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The "Dock Rats" of New York Or, The Smuggler Band's Last Stand   By: (1839?-1898)

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Transcriber's Note: This book is an example of early pulp fiction. It was published in 1908 by The Arthur Westbrook Co. as Adventure Series No. 76. "Old Sleuth" is the pseudonym of Harlan Page Halsey (1837 1898).

THE "DOCK RATS" OF NEW YORK OR THE SMUGGLER BAND'S LAST STAND

BY "OLD SLEUTH"

CHAPTER I.

"Hold, Stranger!"

The words fell from beautiful lips under the most exciting circumstances.

A boat rocked upon the calm water that murmured along the shore, when a young man came down from the upper bank of white drift sand, and seized the tiller rope. He had the rope in his hand, his arm was upraised to draw the boat to his feet, when he was startled by hearing the words with which we open our narrative.

The young man turned toward the speaker, and encountered a sight that caused his handsome eyes to bulge with amazement.

It was a clear, cloudless night, and a half moon shed its diminished radiance on surrounding objects, and revealed to the astonished gaze of the young man the weird appearing figure of a young girl.

One glance was sufficient to announce the fact that the girl was beautiful, but alas! in what questionable shape did she appear? She was attired in a loose gown tightened about the waist with a leathern belt, her feet were bare, and her long hair hung unkempt upon her shoulders.

As our old time readers know, we are not heavy on the beauty describing business, and we will merely declare that the girl was indeed a lovely creature, clad in rags; but she was beautiful, and Spencer Vance, the young man, discerned the fact at a glance, and his amazement was the greater because of the thrilling conditions under which re beheld so great loveliness.

The young man made no immediate answer to the girl's abrupt salutation, but merely stood and gazed at her without any attempt to conceal his utter astonishment.

"You must not go off in the yacht to night!" said the girl.

"Why must I stay ashore to night?"

"Danger is ahead of you!"

"But I am an old sailor, miss; I can take care of myself, I reckon."

The girl drew close to the young man, laid her hand upon his arm, and in a husky voice, whispered:

"The danger comes not from the sea! You will be a victim!"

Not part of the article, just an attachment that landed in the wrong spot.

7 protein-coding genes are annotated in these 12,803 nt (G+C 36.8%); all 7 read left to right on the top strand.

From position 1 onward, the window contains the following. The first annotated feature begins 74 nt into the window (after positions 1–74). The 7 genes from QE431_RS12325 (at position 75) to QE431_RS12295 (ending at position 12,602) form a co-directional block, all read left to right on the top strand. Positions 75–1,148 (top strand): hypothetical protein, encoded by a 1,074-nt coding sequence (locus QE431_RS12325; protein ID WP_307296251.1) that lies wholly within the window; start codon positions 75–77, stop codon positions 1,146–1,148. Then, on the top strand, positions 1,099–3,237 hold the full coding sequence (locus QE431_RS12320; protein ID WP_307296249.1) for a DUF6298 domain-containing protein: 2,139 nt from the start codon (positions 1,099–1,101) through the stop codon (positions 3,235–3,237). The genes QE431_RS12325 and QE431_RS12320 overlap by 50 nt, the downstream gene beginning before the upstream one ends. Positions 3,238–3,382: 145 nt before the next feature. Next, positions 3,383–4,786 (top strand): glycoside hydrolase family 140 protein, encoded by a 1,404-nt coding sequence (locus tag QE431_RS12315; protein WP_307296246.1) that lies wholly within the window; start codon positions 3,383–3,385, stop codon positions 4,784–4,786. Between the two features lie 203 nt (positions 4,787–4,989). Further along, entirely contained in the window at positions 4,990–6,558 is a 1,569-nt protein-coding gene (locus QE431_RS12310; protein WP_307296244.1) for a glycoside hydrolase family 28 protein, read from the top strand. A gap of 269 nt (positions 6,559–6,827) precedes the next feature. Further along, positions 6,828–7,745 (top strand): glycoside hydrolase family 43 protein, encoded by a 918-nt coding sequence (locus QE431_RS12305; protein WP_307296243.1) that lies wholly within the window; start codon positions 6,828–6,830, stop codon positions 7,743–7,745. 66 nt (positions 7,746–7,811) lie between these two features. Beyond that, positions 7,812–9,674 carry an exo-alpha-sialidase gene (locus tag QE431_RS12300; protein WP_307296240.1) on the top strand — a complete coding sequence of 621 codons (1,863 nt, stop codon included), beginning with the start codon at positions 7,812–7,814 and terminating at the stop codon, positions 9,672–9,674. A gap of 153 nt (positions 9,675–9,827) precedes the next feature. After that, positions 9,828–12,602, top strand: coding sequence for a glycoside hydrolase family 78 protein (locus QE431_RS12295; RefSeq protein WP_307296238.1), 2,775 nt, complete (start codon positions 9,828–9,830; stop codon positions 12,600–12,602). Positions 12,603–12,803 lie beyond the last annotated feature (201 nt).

The young man let the boat line fall from his grasp, a fierce light shone in his eyes, and there was a tremulousness, but not of fear, in his voice as he demanded:

"Who sent you to tell me this?"

"It matters not, you are doomed if you go on the yacht to night! never again will your feet press the hard shore, but the waves will cast you up!"

"Who are you, miss, and why have you come to warn me?"

A moment the girl was silent. She hung her head and appeared lost in thought, but at length, looking up and fixing her magnificent blue eyes upon the young man, she said:

"I do not know who I am, but I do know that if you go out on the yacht to night, you will never return till the waves wash your dead form to the beach!"

"You must have some reason for coming to warn me?"

"Yes; I would save your life!"

"Why are you so deeply interested in saving my life?"

"I would warn anyone whom I knew was in peril! and you must heed my words!"

"I cannot!"

"Are you seeking death?"

"No."

"I do not understand."

"And I cannot explain, but I must go out though death meet me upon the crest of every wave."

The girl again remained silent for a moment, but, at length in a still lower whisper, she said:

"You have been betrayed!"

The young man started, and a slight pallor overspread his handsome face as he caught the girl's delicate arm in his firm grasp, and demanded:

"Who am I?"

"You are Spencer Vance."

The young man could not conceal an expression of extreme astonishment.

"Who told you my name was Spencer Vance?"

"It matters not, but take heed; do not go out on the sea to night."

"I tell you I must! I will go, but you must tell me what you know of Spencer Vance."

"You are a revenue detective; you are in the employ of the Government; you have been betrayed, and to night you are to be silenced if you go out on the yacht!"

"Do the men on the yacht know who I am?"

"They do not know your name, but they suspect you are a Government detective, and they have determined to put you out of the way; to night they will do the deed if you go... Continue reading book >>




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